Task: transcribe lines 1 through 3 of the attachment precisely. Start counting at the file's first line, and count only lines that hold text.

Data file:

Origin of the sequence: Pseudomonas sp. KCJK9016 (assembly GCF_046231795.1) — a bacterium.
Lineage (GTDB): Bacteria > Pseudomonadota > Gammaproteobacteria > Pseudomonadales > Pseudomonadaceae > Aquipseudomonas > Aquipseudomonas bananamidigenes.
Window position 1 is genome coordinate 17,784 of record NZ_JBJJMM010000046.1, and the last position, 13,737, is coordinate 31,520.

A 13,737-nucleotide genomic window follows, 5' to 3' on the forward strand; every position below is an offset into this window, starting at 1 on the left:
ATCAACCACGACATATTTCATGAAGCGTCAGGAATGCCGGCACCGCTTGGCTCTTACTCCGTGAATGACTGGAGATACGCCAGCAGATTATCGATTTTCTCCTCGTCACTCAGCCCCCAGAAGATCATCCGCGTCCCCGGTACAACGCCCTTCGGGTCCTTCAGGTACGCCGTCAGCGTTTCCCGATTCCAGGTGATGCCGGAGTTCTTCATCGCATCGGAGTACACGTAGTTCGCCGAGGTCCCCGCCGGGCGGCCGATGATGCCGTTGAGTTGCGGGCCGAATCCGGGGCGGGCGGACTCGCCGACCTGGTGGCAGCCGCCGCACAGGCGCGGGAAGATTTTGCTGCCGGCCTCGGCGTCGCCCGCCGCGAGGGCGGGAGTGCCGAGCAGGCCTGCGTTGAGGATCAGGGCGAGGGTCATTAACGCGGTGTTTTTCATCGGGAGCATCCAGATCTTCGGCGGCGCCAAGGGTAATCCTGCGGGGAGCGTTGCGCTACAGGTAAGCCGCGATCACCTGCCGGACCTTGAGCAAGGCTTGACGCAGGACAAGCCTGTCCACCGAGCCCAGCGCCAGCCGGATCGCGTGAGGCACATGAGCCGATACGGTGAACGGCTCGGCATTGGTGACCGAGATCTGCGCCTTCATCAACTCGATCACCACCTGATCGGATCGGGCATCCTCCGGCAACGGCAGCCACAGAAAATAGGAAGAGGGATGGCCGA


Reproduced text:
Origin of the sequence: Pseudomonas sp. KCJK9016 (assembly GCF_046231795.1) — a bacterium.
Lineage (GTDB): Bacteria > Pseudomonadota > Gammaproteobacteria > Pseudomonadales > Pseudomonadaceae > Aquipseudomonas > Aquipseudomonas bananamidigenes.
Window position 1 is genome coordinate 17,784 of record NZ_JBJJMM010000046.1, and the last position, 13,737, is coordinate 31,520.